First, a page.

Hawke Shifts Economic Policy
Prime minister's strategy to improve Australian competitiveness angers environmentalists
SYDNEY — MIDWAY through his fourth term as prime minister, Bob Hawke is making refinements in his economic policy. The changes are targeted to help the ailing manufacturing sector, promote new investments in natural resource projects, and ultimately lower prices for consumers by accelerating tariff cuts. But by making these changes, Mr. Hawke has provoked an outcry from the nation's various environmental groups.
Hawke announced the changes March 12 in a speech to Parliament. "The days of our being able to hitch a free ride in a world clamoring, and prepared to pay high prices, for our rural and mineral products, are behind us," said Hawke in his address.
Among the proposals are:
A reduction in protective tariffs. Hawke says this will lower the cost of a $20,000 automobile about $2,000 to $3,000 (in today's dollars) over the next 10 years. Tariffs will also be reduced on textiles, clothing, and footwear.
A simplification in the way businesses account for depreciation. This should stimulate investment by giving corporations greater discretion in determining the life of plants and equipment.
Resource security for major new wood-processing projects. The goal here is to phase out wood chip exports by the year 2000 and replace them with exports of paper projects.
The new Hawke initiatives are designed to fix structural problems in the economy, says Peter Forsyth, senior lecturer in economics at the Australian National University. "We have to come up with a lot of ways to improve our competitiveness," he says.
The Hawke administration hopes the measures will help ease the pressure on the current account deficit which currently runs at US$15 billion per year. However, the government did not agree to direct aid for exporters, which would have weakened its own arguments at the General Agreement on Tariffs and Trade. Australia is trying to end European and American agricultural export subsidies.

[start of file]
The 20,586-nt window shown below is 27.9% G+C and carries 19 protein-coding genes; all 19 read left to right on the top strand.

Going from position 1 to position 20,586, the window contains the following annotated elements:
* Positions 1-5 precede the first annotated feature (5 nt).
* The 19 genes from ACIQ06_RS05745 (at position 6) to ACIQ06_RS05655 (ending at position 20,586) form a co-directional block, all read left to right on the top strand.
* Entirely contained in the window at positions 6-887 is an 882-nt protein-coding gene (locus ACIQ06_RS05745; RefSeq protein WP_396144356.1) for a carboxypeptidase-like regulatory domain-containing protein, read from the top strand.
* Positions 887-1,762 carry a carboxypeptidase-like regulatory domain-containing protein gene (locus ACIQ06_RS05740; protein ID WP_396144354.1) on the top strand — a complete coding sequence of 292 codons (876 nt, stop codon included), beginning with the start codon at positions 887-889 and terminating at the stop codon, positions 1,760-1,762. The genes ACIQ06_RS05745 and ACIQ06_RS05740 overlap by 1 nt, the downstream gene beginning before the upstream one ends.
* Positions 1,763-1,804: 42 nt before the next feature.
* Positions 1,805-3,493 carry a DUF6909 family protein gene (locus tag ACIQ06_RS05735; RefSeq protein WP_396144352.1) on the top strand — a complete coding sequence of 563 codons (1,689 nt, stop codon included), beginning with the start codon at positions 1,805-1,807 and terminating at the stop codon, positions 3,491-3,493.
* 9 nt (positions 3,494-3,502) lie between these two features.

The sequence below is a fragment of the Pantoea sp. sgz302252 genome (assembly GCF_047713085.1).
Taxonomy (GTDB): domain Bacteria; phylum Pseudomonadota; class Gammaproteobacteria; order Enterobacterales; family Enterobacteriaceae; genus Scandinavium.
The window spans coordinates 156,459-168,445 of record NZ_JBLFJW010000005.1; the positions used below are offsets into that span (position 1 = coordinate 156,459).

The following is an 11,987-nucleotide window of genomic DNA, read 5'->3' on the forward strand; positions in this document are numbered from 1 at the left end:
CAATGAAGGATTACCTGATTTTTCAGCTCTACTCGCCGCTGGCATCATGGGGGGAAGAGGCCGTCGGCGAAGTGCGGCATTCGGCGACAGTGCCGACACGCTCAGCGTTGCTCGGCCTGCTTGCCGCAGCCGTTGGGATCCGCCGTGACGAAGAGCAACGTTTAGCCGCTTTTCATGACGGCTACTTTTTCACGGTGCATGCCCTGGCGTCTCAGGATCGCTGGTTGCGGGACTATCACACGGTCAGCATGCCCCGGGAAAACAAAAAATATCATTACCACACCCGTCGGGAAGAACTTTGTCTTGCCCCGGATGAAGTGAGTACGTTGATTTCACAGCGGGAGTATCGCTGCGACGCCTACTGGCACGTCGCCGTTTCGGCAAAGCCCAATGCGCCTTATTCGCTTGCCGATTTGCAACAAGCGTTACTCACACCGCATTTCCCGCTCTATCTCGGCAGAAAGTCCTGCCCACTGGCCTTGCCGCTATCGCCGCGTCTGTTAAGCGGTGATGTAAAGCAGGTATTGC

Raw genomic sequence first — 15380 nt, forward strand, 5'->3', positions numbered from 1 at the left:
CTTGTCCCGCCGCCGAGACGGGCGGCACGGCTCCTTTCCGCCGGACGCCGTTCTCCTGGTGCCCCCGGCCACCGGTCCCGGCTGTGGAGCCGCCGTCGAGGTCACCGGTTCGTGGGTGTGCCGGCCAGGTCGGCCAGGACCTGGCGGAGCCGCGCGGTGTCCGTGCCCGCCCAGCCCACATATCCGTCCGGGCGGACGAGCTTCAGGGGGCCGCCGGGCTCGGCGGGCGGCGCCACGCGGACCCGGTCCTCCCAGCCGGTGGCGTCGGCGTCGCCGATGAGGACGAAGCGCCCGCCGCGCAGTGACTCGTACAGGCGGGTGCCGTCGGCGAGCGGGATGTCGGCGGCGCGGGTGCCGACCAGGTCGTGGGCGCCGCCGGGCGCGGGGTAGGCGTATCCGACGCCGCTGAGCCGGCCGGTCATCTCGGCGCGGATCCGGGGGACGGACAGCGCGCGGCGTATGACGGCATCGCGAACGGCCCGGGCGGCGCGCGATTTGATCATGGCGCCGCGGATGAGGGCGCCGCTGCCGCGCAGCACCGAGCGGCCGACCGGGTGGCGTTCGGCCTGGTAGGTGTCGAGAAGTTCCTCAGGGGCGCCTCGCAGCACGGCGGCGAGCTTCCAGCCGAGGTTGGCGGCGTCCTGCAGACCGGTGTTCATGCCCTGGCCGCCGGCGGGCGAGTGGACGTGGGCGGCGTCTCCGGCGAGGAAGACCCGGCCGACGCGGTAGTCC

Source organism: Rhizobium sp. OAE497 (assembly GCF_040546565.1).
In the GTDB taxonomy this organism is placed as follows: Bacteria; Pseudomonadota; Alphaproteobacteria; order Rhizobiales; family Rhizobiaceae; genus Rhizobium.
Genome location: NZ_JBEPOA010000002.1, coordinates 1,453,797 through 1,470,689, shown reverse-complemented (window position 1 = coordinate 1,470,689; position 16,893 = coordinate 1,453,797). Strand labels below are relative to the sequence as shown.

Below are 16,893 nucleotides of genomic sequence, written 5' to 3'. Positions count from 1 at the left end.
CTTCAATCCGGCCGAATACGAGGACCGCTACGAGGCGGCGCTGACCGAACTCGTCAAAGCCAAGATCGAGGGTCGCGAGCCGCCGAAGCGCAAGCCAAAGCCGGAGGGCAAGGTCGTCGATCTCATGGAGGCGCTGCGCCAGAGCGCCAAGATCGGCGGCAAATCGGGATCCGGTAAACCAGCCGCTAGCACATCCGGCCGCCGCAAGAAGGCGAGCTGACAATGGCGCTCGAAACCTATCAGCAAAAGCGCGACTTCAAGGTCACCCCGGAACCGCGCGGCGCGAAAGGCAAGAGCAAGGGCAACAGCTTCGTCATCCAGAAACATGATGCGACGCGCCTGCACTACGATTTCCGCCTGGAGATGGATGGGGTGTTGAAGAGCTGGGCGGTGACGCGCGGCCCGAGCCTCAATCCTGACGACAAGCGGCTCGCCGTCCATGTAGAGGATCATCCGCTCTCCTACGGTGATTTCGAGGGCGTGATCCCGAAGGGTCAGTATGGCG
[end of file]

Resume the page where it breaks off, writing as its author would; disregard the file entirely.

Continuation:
The business community's reaction has been lukewarm. Philip Holt, national director of trade and industry of the Sydney-based Australian Chamber of Manufacturers says the measures are a start. However, Mr. Holt adds, "They did not go quite as far as we would have liked."
The policy shifts are taking place during an economic downturn. Economic growth has declined over the past two quarters. Bob Graham, chief economist for Westpac Banking Corporation, expects the economy to begin recovering in the second half. "It will be positive for the whole year," predicts Mr. Graham.
The initiatives also come as Hawke's support of the Gulf war coalition has reversed an all-time low in his popularity. "Some people are saying this is the government's last chance to get things right," says Dr. Forsyth.
The most controversial element in the Hawke plan is the guarantee that industry can log agreed-upon sections of old growth forest. Only three weeks ago, Hawke assured Peter Garrett, the president of the Australian Conservation Foundation, that he was opposed to the plan. The switch prompted Mr. Garrett to write Hawke, "the standing of your government in relation to this key environmental issue would be sharply diminished by any such legislation."
The shift also came as a surprise to the loggers. Three weeks ago, the Australian Logging Council met the prime minister. "I came out quite dejected," says Andrew Padgett, Tasmanian-based chairman of the Council.
What may have changed Hawke's mind is the large part of the trade deficit that consists of forest products. Australia currently imports US$1.5 billion worth of wood products, mainly paper. It exports only $300 million - mainly in pulp to Japan.
Forest industry supports
Without the resource guarantee, Padgett says an US$800 million pulp mill in Tasmania would not be built. "Would you invest in a pulp mill if you did not have the security of having the resources to use?" he asks.
However, the conservationists argue that the forest industry is already in the process of shifting to logging plantation forests.
The prospect of similar state legislation in Tasmania has likewise enraged the Greens, who have a controlling vote in Parliament.
Last week, the Greens said they would support a vote of no-confidence against the ruling Labor party, which would result in midyear elections. If Labor loses in Tasmania, it might be a bad omen for Hawke and his economic refinements.